Cosmopolitan's one of “The 22 Best Books of the Year For Women, by Women"
Washington Post Notable Fiction of 2013
Set on Cape Cod during one tumultuous summer, Elizabeth Kelly’s gothic family story will delight readers of The Family Fang and The Giant’s House.
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An Amazon Best Book of the Month, June 2013: “Like my mother, I deplored all that bored me—unlike her, though, I absolved myself of any obligation to be entertaining. I might as well have been born with a pistol in my hand, firing furiously at the floor, ordering life to dance.” So twelve-year-old Riddle “Jimmy” Camperdown (named after Hoffa) slouches hostilely summerward, cultivating her role of family curmudgeon. It’s 1972. Riddle and her parents stave off boredom in their wind-whipped cliff-top estate on Cape Cod primarily by goading each other (and riding horses). Her father, Camp, relishes the thrill of working himself into a lather about the latest Vietnam atrocity. Greer, her glamorous actor mother--once the “Toast of Hollywood,” now on extended hiatus from stage and screen--simmers and smokes, perfecting lacerating one-liners. Camp remained “inexplicably in thrall to her sleek furies,” mostly about money and their lack. Their clashes get a nastier edge as Camp launches a campaign for a state House seat, and their dashing childhood chum Michael Devlin--who’d served with Camp in WWII as a sniper in Bastogne, and later jilted Greer at the altar--chooses that moment to return to town with two teenage sons and announces plans to make public incriminating details of Camp’s war service. Just as it’s dawning on Riddle that her family runs on secrets, she witnesses an act of shocking violence in a barn and--paralyzed by fear--descends into her own pit of secrecy, even when she realizes she’s the only one who knows why the younger Devlin boy is missing. Gleefully wielding the pyrotechnic wit she first flashed in her debut (Apologize, Apologize!), Elizabeth Kelly pushes the family dynamics of modern American aristocrats to near-absurd levels, throwing in a menacing stable hand, gorgeous gypsy horses that drive men mad, and a freaky, faceless doll to fine-tune the tension. In its final reckoning, what could have turned campy culminates with unexpectedly rich gravitas. --Mari MalcolmAbout the Author:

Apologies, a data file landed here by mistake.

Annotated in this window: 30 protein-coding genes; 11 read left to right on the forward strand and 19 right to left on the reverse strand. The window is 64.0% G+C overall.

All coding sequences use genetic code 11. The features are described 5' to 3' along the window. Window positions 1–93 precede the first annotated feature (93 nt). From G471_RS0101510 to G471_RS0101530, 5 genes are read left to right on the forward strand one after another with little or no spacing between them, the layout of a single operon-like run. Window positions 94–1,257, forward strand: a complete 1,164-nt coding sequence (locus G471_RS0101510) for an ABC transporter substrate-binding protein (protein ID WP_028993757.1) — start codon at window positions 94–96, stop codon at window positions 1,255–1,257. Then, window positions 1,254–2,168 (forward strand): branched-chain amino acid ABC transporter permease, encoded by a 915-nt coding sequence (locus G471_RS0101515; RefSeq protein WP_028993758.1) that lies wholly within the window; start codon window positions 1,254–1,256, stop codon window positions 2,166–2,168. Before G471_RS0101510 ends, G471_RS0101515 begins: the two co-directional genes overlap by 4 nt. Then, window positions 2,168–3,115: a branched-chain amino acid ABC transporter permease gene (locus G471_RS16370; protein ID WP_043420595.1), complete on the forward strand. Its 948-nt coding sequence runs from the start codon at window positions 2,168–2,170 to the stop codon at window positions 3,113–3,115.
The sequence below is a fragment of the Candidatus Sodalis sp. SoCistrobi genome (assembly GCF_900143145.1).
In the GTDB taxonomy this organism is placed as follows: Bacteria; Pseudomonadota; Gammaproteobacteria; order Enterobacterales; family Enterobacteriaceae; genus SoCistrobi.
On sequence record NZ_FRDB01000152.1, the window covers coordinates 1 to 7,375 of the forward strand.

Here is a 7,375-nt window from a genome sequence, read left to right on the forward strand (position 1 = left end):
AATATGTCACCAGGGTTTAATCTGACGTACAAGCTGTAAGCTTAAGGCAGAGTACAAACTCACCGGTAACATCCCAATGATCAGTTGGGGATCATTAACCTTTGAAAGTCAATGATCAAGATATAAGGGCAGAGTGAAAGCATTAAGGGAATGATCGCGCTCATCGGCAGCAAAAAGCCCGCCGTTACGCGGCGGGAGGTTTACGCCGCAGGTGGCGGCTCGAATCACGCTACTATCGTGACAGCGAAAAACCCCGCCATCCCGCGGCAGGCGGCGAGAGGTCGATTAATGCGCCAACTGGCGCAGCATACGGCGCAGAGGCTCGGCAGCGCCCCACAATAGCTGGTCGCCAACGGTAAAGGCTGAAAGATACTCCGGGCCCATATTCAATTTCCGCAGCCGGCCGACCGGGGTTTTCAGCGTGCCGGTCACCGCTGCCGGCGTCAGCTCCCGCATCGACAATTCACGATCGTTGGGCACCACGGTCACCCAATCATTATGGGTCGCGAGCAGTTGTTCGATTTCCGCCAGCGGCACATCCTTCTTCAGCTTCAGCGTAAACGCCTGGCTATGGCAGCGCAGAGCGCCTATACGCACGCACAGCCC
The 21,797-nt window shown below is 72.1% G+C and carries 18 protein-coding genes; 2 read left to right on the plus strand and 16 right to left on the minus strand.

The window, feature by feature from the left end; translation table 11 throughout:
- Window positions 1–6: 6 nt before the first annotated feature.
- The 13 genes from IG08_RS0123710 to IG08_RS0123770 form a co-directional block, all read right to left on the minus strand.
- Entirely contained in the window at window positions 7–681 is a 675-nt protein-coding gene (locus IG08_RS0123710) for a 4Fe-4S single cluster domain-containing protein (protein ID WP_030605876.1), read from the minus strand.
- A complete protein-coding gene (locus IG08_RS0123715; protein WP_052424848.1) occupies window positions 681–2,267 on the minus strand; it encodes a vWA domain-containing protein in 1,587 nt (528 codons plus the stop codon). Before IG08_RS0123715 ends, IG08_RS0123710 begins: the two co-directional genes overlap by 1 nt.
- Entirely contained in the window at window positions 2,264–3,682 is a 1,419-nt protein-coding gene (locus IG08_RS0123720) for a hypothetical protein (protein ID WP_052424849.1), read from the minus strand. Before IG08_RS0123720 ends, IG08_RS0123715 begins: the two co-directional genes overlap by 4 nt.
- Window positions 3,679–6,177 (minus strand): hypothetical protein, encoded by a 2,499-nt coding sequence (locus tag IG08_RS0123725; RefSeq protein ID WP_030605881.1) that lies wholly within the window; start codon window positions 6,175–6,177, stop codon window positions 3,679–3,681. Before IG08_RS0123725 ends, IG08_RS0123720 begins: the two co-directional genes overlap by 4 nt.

Elizabeth Kelly is the best-selling author of The Last Summer of the Camperdowns (finalist for the New England Society Book Award) and Apologize, Apologize!. She lives in Merrickville, Ontario, with her husband, five dogs, and three cats.
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